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2021 NFL Draft Comps: Rondale Moore possesses a unique skill set, and teams would be wise to take advantage of it

Nov 20, 2020; Minneapolis, Minnesota, USA; (Purdue Boilermakers wide receiver Rondale Moore (4) points to the end zone as he rushes for a touchdown in the first quarter against the Minnesota Golden Gophers at TCF Bank Stadium. Mandatory Credit: Jesse Johnson-USA TODAY Sports

Comparing current NFL draft prospects to those of years past is standard procedure in draft evaluation, though most comparisons are built on the memory recall and subjective opinion of the particular evaluator.

This will be the first in a series of articles comparing the 2021 draft prospects to prior years and picking out the most similar comps with a clearly delineated and quantifiable method.

PFF data scientist Eric Eager has done tremendous work building college-to-pro projections, which are built off the robust college data we’ve collected since 2014 and have been applied to exercises like building an “Analytics” Mock. In this analysis, I will use some of our advanced stats for comparison but primarily rely on traditional stats to go back further to compare the 2021 prospects to draft classes going back to 2006.

Without the NFL Scouting Combine this season, the important measurables like weight and 40-yard dash will be reported through the various pro days that will be taking place over the next few weeks.

METHODOLOGY

The comps below were derived from a two-step process. First, I converted all the most statistically relevant stats and measurables to percentiles based on the thousands of prospects who have entered the NFL since 2006 at each position. Then, I filtered the total universe of past prospects by those who had draft positions, weight and 40 times within a 10th percentile in either direction of Rondale Moore. For undrafted players, I assigned a numerical draft position of 300.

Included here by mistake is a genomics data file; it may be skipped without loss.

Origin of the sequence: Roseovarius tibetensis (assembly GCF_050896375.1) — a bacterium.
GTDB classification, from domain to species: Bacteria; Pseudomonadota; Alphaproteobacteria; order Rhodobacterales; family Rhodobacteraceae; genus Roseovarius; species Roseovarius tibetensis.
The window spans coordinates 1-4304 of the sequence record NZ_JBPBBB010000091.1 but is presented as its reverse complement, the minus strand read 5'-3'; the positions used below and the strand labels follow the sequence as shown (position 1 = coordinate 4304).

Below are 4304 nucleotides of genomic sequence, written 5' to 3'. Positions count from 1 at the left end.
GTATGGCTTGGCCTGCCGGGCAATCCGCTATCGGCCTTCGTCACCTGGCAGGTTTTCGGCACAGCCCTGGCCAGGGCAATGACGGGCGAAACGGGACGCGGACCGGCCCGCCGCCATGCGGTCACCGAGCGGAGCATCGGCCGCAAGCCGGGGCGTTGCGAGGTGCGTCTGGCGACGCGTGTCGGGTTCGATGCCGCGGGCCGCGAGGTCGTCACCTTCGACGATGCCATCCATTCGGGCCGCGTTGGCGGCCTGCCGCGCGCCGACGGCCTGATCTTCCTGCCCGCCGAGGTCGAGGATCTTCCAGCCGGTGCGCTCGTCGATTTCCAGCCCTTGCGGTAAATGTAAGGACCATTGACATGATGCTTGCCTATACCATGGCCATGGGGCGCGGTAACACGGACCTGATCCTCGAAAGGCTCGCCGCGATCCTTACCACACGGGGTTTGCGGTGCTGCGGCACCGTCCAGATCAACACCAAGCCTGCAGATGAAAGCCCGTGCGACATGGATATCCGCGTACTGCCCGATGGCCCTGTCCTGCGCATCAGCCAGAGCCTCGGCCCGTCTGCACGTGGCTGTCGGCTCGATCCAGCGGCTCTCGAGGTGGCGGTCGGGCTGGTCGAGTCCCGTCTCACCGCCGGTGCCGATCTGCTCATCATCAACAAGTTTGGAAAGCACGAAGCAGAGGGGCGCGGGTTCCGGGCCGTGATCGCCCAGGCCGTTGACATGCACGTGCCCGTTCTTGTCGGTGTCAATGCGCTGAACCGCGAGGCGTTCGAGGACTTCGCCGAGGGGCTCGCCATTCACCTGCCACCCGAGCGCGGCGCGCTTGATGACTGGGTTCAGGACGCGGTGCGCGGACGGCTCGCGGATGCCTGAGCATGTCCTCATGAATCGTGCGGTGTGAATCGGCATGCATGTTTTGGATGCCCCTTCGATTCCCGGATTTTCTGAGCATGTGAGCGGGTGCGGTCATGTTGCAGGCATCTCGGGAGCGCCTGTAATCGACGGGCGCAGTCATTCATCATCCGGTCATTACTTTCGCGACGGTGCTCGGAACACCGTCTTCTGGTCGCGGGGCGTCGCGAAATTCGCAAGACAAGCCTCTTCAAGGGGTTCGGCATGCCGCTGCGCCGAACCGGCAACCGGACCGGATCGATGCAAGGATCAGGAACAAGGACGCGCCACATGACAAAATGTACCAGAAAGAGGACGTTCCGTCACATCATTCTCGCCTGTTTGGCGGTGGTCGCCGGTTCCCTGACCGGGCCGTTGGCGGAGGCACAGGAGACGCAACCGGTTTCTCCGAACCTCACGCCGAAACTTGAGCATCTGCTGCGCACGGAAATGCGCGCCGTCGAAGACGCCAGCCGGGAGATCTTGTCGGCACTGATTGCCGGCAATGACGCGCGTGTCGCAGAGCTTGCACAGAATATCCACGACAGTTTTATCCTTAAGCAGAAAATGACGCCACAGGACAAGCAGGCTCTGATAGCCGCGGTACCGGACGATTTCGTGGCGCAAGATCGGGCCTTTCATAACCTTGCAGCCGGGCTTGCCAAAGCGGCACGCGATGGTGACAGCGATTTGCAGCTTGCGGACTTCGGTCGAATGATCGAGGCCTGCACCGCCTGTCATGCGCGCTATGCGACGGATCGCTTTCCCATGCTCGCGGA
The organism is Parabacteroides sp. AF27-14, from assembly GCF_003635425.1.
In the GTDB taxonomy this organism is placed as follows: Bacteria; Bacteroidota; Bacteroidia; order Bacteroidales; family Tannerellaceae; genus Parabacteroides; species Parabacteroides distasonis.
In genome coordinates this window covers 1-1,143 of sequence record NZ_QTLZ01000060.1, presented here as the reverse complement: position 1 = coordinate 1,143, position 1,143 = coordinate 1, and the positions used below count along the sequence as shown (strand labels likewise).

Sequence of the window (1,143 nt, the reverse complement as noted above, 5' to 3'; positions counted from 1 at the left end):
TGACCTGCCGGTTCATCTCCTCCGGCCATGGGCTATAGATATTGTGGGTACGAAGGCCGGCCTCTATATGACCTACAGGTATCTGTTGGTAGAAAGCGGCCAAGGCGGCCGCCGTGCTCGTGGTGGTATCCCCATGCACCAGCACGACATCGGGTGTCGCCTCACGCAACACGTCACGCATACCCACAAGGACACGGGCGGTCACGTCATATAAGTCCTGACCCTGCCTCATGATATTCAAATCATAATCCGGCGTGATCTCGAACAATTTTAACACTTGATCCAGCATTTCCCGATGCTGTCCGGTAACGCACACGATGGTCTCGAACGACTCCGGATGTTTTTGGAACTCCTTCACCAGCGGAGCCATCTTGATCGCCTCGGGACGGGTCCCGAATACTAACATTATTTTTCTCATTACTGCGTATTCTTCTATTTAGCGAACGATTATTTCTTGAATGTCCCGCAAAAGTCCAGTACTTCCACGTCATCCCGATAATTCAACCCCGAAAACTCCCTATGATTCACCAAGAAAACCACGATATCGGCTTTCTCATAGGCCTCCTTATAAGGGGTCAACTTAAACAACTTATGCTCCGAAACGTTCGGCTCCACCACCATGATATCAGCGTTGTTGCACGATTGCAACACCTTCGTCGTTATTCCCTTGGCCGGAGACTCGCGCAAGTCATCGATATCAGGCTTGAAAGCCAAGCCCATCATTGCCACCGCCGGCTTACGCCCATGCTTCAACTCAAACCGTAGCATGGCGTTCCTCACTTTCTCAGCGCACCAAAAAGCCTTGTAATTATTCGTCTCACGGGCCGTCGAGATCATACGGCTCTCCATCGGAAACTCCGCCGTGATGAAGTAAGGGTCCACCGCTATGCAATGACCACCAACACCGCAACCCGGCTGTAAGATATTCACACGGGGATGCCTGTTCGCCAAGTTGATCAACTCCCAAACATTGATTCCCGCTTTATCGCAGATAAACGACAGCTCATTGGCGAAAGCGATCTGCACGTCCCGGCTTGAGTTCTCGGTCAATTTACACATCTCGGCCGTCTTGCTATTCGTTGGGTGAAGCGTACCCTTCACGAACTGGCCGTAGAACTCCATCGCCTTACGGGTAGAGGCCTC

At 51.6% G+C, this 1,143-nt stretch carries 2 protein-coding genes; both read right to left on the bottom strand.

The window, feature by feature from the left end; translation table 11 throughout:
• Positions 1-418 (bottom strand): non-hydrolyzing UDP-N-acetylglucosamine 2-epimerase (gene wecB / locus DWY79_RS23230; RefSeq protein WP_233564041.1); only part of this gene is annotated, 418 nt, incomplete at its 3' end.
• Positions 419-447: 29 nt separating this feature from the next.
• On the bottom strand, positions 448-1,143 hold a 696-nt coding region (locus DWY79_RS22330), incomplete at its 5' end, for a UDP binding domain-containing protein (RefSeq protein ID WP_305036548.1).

The rest of the matching features were transformed by principal component analysis (PCA). I found the closest statistically comparable players by the euclidean distance between the players' principle components, listed in the top 10 below.

The metrics for PCA are career market shares for receiving yards and receiving touchdowns, best-season market shares for receiving yards and touchdowns, yards per route run and yards per reception.

For Moore's draft position, I’m using an estimate based on the mock data collected at GrindingTheMocks.com. For the weight and 40 time, I’m using the numbers from his pro day, with a 0.03-second penalty added to the 40 time to reflect the uncertainty of pro-day timed measurements.

Most comparable players

Moore dazzled during the Purdue pro day, running a 4.29-second 40-yard dash (98th percentile) and recording a 42.5-inch vertical jump (99th). Athleticism is less important for projecting wide receiver success, but it can significantly impact draft position.

Moore’s official height, 5-foot-7, attracted attention because it came in a couple of inches shorter than his previously listed height, making some wonder if he’s too short to be considered a wide receiver at the next level.

Moore hits all the market-share production marks for wide receiver prospects, but he generated his production in a unique way. He saw the third-lowest average depth of target (3.7 yards) of any wide receiver who ran more than 100 routes in 2020. Even using only traditional stats, his 11 yards per reception is low for a top prospect, and his per-route efficiency will be capped if he can’t extend his route tree further downfield in the NFL.

There are some examples of Moore catching the ball down the field, but they are few and far between.

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